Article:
The Government published its ‘Clean Growth Strategy’ in October 2017, setting out how it intended to meet the ‘carbon budget’ emissions reduction targets under the Climate Change Act. The Strategy lists four areas where progress is planned:
- ‘Improving Our Homes’;
- ‘Accelerating the Shift to Low Carbon Transport’;
- ‘Delivering Clean, Smart, Flexible Power’; and
- ‘Enhancing the Benefits and Value of Our Natural Resources’.
The Strategy emphasised the role that innovation can play in meeting the targets, with £2.5bn allocated for ‘low carbon innovation’ between 2015 and 2021. It also stressed that as well as cutting emissions, such innovation can “create jobs and help companies grow”.
A wide range of technologies are being developed with the hope of contributing to emissions reductions including – but not limited to – small modular reactors, nuclear fusion, hydrogen and fuel cells, smart grids, negative emissions technologies and innovative construction materials or methods.
The Committee on Climate Change has concluded that:
- the next two ‘carbon budget’ targets would be missed;
- in some areas the “policy to deliver [on the reductions targets] has not yet been worked up”; and
- the Strategy is “generally focused at early-stage innovation …[which] “must be supported by funding and policies to drive deployment and learning-by-doing”.
Terms of reference
The Science and Technology Committee is undertaking an inquiry into the technologies needed to meet Clean Growth emissions reduction targets, and would welcome written evidence by Friday 26 October 2018 that addresses the following issues:
- the relative importance of the four main areas identified in the Strategy (‘Improving Our Homes’, ‘Accelerating the Shift to Low Carbon Transport’, ‘Delivering Clean, Smart, Flexible Power’ and ‘Enhancing the Benefits and Value of Our Natural Resources’), and whether the Strategy places the right weight on each of those sectors to deliver emissions reductions;;
- progress on meeting carbon budget targets to date and areas where more progress is needed going forward;
- the extent to which current and future technologies can help to meet the carbon budgets; and
- the uncertainty in future technologies’ contribution to emissions reductions, and how that uncertainty can best be incorporated into the Government’s carbon budgets.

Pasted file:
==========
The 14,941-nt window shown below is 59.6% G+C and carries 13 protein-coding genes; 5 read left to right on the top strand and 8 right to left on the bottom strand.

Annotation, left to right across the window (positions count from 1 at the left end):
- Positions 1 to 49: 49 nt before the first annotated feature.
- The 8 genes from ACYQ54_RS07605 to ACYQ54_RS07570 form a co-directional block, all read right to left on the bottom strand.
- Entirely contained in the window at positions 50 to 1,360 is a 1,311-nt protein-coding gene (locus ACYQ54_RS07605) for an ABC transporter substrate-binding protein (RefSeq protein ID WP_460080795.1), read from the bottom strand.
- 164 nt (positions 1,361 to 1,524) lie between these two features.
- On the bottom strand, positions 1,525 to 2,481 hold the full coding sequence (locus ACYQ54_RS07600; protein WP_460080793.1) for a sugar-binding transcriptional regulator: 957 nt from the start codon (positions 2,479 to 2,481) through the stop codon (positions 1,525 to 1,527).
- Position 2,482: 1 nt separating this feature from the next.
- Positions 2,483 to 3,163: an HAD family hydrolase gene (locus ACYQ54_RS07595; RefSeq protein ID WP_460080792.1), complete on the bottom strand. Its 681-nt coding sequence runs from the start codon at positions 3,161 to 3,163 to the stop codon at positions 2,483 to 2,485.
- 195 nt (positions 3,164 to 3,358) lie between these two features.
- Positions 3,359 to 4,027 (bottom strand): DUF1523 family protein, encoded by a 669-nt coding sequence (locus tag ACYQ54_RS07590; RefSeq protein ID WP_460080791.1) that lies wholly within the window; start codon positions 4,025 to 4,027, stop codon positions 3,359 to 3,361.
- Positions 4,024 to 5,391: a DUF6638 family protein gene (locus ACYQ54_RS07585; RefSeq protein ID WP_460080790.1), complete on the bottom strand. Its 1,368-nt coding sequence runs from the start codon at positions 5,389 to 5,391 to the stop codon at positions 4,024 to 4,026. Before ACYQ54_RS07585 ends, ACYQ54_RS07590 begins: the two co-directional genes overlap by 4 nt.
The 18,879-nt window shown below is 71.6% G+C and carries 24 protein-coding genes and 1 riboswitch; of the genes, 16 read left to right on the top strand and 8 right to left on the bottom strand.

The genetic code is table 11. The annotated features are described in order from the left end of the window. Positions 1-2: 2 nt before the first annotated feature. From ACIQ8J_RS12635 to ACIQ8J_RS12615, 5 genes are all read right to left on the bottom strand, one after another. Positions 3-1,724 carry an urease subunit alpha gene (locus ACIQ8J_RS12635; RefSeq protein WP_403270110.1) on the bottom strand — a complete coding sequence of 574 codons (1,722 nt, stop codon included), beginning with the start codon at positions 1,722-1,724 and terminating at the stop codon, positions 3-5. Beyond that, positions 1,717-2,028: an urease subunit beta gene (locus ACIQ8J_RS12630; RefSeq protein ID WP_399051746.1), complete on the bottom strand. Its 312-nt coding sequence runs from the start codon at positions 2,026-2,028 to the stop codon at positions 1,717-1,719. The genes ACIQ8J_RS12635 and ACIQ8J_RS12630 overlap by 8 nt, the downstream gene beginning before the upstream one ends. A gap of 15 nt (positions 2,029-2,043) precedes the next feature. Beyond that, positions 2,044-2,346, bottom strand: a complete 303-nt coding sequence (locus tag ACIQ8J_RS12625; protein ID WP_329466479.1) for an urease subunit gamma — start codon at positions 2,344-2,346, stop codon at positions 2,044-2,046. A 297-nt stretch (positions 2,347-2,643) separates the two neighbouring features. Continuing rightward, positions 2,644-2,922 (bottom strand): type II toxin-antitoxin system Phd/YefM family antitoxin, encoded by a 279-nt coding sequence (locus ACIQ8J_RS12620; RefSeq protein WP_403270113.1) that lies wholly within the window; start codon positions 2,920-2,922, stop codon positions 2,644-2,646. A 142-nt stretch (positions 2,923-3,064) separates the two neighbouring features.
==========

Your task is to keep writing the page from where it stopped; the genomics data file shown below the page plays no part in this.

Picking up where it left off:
- How the development and deployment of technology can best be supported, and the extent to which the Government should support specific technologies or pursue a ‘technology neutral’ approach;
- The relative priority that should be attached to developing new technologies compared to deploying existing technologies, including consideration of the costs and pollution involved in the decommissioning of technologies or infrastructure;
- Examples of specific technologies whose development and deployment have been effectively supported so far, as well as those that show particular promise for meeting the Government’s carbon emissions targets or supporting the UK’s economy, or which would benefit from specific Government action, in the future; and
- The role of the Industrial Strategy ‘Clean Growth Grand Challenge’, and what the Government should do to ensure it contributes effectively to meeting emissions targets.
Submitting written evidence
Submit written evidence via our inquiry page.
Each submission should:
a) be in Word format with as little use of logos as possible.
b) have numbered paragraphs.
c) include a declaration of interests.
Please note that:
- Material already published elsewhere should not form the basis of a submission, but may be referred to within a proposed memorandum.
- Memoranda submitted must be kept confidential until published by the Committee, unless publication by the person or organisation submitting it is specifically authorised.
- Once submitted, evidence is the property of the Committee. The Committee normally, though not always, chooses to make public the written evidence it receives, by publishing it on the internet (where it will be searchable), by printing it or by making it available through the Parliamentary Archives. If there is any information you believe to be sensitive you should highlight it and explain what harm you believe would result from its disclosure. The Committee will take this into account in deciding whether to publish or further disclose the evidence.
- Select Committees are unable to investigate individual cases.
Submissions need not address every aspect of the terms of reference and should be no longer than 3,000 words.
The Committee values diversity and seeks to ensure this where possible. We encourage members of underrepresented groups to submit written evidence.